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Metastatic Disease to the Musculoskeletal System

  • David G. Hicks
Part of the Current Clinical Oncology book series (CCO)

Abstract

Bone is a dynamic tissue that undergoes continuous remodeling. It goes through a balanced process that entails repeated cycles of bone resorption coupled with synthesis of new bone matrix (Fig. 1). These remodeling cycles are influenced by an individual’s age, endocrine and nutritional status, and level of physical activity. This ongoing tissue turnover is important for meeting the often conflicting need of the skeleton to maintain structural support for the body while also providing a source of ions for mineral homeostasis. The maintenance of skeletal mass in the face of continuous bone remodeling requires the coordinated activities of osteoblasts and osteoclasts, the two cell types responsible for skeletal matrix formation and resorption (1) (Fig. 1). Advances in our understanding of the precise mechanisms that control the cellular interactions and coupled activities of these two cell types have provided new insight into a number of diseases affecting the skeleton. These disorders are characterized by an imbalance of remodeling with subsequent increase in bone resorption, decreased bone mass, and loss of skeletal stability and integrity. This is particularly true for neoplastic diseases, in which a number of common human malignancies have a propensity to spread to the skeleton, resulting in significant morbidity and mortality from bone destruction (2).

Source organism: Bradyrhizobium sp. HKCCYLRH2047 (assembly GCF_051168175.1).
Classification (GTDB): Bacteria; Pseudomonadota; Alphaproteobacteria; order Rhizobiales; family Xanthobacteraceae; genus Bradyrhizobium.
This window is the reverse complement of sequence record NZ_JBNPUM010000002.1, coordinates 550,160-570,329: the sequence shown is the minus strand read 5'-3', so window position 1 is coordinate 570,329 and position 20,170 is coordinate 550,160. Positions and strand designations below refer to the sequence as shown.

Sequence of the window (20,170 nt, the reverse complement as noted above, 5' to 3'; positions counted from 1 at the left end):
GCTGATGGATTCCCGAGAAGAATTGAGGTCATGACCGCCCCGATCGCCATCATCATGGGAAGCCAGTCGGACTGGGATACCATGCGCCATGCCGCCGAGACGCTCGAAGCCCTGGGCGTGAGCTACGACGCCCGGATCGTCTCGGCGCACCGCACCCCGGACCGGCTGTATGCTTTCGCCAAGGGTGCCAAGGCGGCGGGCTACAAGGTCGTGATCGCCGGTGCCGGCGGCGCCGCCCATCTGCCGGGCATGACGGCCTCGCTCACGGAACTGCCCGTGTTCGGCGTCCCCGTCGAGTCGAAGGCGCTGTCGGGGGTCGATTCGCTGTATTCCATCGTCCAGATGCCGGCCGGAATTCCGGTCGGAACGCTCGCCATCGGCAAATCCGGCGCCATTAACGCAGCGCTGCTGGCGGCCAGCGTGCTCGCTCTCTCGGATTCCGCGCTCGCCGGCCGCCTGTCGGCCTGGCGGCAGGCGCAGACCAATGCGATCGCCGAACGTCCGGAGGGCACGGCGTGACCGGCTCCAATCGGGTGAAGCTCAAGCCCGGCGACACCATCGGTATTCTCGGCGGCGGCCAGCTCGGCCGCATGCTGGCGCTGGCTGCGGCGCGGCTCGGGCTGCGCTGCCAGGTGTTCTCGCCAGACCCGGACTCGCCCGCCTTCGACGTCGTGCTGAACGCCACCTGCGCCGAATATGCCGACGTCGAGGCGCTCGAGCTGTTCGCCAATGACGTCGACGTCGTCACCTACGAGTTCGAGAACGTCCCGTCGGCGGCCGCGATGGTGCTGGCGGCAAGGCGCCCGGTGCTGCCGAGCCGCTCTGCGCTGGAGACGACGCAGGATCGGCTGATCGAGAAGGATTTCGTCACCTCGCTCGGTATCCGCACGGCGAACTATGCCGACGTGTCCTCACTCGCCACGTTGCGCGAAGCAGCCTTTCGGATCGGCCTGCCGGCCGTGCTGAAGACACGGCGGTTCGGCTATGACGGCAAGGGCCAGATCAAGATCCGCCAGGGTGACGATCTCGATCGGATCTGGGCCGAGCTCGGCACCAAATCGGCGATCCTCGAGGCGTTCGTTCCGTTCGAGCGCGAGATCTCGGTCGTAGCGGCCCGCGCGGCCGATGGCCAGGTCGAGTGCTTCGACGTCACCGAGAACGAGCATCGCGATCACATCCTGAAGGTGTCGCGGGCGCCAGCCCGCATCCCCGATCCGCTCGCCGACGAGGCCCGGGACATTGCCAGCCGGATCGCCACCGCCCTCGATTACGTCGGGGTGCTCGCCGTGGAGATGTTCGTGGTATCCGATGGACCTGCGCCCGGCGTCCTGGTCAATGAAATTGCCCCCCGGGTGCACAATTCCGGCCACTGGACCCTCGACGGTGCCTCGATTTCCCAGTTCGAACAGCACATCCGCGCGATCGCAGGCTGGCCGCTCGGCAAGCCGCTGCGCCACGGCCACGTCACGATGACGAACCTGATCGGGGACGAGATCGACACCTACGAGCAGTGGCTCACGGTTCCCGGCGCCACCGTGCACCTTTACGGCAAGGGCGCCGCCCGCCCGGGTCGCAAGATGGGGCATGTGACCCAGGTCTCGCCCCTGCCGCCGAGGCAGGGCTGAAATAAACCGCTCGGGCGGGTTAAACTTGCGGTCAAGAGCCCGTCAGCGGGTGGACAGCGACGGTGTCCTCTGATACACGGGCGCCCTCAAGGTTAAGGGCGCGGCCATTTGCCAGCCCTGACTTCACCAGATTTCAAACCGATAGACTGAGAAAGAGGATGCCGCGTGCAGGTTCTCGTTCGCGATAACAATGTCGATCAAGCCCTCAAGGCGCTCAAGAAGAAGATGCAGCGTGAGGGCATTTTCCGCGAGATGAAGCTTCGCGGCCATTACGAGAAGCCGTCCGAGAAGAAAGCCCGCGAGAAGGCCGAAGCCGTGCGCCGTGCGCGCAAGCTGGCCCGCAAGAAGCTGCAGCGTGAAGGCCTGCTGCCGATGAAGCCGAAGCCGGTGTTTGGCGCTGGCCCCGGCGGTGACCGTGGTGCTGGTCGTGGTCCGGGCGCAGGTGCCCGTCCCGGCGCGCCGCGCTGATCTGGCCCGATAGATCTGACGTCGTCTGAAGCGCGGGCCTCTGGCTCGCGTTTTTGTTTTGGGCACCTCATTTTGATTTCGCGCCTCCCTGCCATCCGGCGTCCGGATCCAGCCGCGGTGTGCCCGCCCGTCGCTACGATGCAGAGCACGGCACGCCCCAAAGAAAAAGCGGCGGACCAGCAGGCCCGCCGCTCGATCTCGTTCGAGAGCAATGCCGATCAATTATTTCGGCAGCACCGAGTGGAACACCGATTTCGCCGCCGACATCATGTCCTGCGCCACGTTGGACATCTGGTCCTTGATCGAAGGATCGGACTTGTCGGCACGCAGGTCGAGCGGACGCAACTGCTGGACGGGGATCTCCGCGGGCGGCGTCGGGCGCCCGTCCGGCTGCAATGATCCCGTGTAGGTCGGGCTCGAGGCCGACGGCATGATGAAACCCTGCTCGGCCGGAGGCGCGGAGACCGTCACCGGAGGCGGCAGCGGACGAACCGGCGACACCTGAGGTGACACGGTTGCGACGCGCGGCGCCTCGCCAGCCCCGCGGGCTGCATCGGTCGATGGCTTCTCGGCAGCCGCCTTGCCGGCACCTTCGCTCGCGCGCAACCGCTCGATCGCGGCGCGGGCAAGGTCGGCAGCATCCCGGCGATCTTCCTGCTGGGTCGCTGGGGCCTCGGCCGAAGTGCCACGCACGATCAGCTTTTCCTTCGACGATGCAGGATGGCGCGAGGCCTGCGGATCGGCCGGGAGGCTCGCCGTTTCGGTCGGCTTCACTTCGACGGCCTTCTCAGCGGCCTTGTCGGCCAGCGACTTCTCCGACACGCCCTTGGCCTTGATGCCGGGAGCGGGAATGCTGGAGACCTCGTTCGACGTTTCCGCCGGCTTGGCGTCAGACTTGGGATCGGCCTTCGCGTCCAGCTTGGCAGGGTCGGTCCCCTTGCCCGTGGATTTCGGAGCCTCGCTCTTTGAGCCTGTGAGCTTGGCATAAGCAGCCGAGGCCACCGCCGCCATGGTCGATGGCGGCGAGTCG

Keywords

Breast Cancer Bone Resorption Bone Metastasis Bone Remodel Bone Matrix 
These keywords were added by machine and not by the authors. This process is experimental and the keywords may be updated as the learning algorithm improves.

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Copyright information

© Humana Press, Inc., Totowa, NJ 2006

Authors and Affiliations

  • David G. Hicks
    • 1
  1. 1.Department of Anatomic PathologyThe Cleveland Clinic FoundationCleveland

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